Tips for Working With PRECISE TIME Cultures

How do you view time? In a loose, casual way, or in a more precise way? And why does it matter?


If you are participating in a trade show or event in a PRECISE TIME CULTURE, the concept of TIME will play an important role – and introduces differences which you should recognize. If you are from a more relaxed, or LOOSE TIME CULTURE, you may be surprised when your colleagues in the precise time culture are not as flexible as you would like them to be, if they seem frustrated if you do not arrive on time for a meeting, or fail to meet a deadline… 


On the time reckoning scale, Americans tend to view themselves as PRECISE in how they measure time. However, many Europeans feel that they are more precise than Americans when it comes to reckoning time, and MUCH more precise than people from Latin America and Africa.


These time perception differences may not create major cultural clashes. However, in a more subtle way, they can impact how a person is perceived, particularly in the business world.


Here are some tips for working with cultures who have a precise reckoning of time:


FLEXIBILITY: Expect people to be less flexible in making changes to plans than they would be in loose cultures, as plans are generally more specific and precise. They spend more time in planning so that the execution / implementation can be done in the most efficient way possible because the perception is that time equals money. They will be less inclined to change once plans have been made and set in motion. If there is a change, it will cost more and create delays.


TIP 1: Expect less flexibility; avoid changes unless absolutely necessary.


PACE: Production work generally moves at a faster pace in these cultures. As a subtle demonstration of their efficiency, local companies often work hard to complete projects as early as possible. They will sometimes arrive early, finish the entire installation, and leave the venue before a client ever arrives on site. This can be problematic, especially if you intend to make any changes or have any unforeseen issues with your exhibit. I recommend that you arrive early for the install, and remain available to resolve any issues that occur.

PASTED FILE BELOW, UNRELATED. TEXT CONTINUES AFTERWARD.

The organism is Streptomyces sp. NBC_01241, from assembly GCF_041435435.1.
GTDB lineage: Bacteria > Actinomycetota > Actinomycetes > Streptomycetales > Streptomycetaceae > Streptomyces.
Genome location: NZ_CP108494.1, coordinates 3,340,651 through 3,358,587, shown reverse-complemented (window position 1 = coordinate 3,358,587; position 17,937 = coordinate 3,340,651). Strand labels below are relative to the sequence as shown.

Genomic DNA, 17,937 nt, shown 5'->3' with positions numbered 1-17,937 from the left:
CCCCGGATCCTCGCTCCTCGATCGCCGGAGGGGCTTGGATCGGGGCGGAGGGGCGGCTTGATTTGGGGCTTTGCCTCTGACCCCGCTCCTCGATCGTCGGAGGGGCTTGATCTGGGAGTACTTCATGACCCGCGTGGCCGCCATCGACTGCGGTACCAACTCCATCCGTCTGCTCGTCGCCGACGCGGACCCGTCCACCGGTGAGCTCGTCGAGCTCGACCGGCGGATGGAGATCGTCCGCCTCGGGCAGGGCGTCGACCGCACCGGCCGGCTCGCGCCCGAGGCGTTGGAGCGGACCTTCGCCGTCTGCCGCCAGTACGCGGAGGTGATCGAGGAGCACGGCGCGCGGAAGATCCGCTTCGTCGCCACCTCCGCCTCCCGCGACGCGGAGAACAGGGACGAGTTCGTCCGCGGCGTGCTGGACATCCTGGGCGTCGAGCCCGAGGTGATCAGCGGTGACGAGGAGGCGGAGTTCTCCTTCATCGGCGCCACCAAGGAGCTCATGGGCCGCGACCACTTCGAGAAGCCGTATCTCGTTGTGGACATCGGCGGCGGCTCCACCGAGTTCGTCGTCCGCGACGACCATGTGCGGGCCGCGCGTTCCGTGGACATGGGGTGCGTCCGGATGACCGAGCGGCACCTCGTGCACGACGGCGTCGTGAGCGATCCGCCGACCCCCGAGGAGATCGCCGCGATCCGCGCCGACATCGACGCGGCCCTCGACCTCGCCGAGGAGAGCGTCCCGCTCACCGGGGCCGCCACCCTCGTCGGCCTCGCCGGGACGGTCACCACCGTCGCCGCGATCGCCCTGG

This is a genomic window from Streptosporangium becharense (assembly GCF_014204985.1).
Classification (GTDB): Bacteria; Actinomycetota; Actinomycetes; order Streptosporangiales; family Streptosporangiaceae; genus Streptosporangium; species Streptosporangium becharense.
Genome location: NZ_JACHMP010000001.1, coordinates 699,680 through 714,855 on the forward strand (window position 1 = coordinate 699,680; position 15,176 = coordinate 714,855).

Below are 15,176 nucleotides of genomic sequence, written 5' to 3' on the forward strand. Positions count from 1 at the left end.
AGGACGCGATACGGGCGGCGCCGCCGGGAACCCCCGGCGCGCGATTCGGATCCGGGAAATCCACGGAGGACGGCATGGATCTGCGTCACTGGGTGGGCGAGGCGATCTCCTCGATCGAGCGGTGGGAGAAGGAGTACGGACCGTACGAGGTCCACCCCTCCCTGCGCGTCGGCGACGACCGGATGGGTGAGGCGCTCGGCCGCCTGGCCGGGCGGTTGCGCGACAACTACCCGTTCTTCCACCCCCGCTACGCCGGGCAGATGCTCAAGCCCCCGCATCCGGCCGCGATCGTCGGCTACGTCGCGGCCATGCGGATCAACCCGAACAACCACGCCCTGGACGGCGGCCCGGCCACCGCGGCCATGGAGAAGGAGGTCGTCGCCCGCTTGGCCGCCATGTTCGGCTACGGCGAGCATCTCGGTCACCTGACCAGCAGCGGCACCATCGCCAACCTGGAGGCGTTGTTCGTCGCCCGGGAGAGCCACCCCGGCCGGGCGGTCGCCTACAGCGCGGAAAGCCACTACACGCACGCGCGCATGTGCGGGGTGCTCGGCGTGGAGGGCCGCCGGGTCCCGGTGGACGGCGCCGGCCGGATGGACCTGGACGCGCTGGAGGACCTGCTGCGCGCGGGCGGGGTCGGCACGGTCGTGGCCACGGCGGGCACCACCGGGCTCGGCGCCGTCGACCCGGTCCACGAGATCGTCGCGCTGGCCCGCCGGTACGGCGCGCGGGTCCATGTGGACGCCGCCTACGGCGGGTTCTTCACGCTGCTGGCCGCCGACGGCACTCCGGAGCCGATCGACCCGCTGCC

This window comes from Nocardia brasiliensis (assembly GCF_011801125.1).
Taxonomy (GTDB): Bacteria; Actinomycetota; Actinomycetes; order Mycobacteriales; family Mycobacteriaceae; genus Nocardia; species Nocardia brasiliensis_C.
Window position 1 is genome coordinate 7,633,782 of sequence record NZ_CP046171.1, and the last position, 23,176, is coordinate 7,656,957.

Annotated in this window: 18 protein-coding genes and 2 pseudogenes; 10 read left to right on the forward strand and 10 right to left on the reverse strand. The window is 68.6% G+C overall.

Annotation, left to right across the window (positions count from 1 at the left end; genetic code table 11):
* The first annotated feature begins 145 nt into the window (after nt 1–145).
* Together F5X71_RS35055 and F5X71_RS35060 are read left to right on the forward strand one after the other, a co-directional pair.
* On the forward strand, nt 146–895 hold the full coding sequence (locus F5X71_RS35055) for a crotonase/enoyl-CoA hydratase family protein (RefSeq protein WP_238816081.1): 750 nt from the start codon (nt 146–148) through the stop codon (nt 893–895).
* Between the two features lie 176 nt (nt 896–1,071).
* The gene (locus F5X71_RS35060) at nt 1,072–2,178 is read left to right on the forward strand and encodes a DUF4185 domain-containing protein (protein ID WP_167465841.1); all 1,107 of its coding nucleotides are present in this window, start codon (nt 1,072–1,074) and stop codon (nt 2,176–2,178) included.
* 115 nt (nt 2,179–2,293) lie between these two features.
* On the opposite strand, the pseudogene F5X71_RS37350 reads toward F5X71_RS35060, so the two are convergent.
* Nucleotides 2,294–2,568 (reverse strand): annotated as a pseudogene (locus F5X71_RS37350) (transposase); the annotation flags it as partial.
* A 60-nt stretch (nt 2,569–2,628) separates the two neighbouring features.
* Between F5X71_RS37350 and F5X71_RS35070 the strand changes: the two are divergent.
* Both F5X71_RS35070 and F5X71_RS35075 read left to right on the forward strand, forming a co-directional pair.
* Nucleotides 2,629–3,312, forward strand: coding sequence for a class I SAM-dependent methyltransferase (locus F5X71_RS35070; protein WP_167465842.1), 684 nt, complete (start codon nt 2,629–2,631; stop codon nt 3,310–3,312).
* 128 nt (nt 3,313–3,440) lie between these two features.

TIP 2: Think a few steps ahead – and be prepared to answer lots of detailed questions in a short period of time during the planning phases.


TIP 3: Expect significantly more time invested in the planning and preparation phase.


TIP 4: Expect that the focus may be on the transaction of business at hand, and less on the development of the personal side of the relationship.


DEADLINES: People in these cultures generally meet deadlines, as people are often judged more critically on their ability to determine how much time it will take to achieve certain results. Be clear and precise when giving deadlines, not making them arbitrary. You will generally get what you ask for.


TIP 5: Expect to give provide clear and specific deadlines for completion of necessary tasks.


HOURS: In these countries, the number of man-hours (labor) used to install and dismantle is going to be more accurately tracked. Any on-site changes have the potential for additional costs if they require more hours to implement. Local or national labor unions often govern how many hours can be worked in a given day, the type of work performed by certain individuals, and what rates are charged for those hours. Within specific job roles, you won’t find the painter cutting wood and vice versa.


TIP 6: Be prepared to pay extra for additional work requested, when more hours are required, or when changes are made.


TIP 7: Expect to have a wide variety of people involved in projects with very specific areas of expertise.


PUNCTUALITY: People in these cultures will appreciate your prompt arrival for meetings and appointments, as it will be seen as a show of respect for the value of their time. Early morning meetings or breakfast meetings are often appreciated and common.


TIP 8: Plan to arrive early to meetings, and to end the meeting at the given time.


Precise time cultures would include countries such as Switzerland, Germany, Netherlands, United Kingdom, Japan, the United States, and many others.

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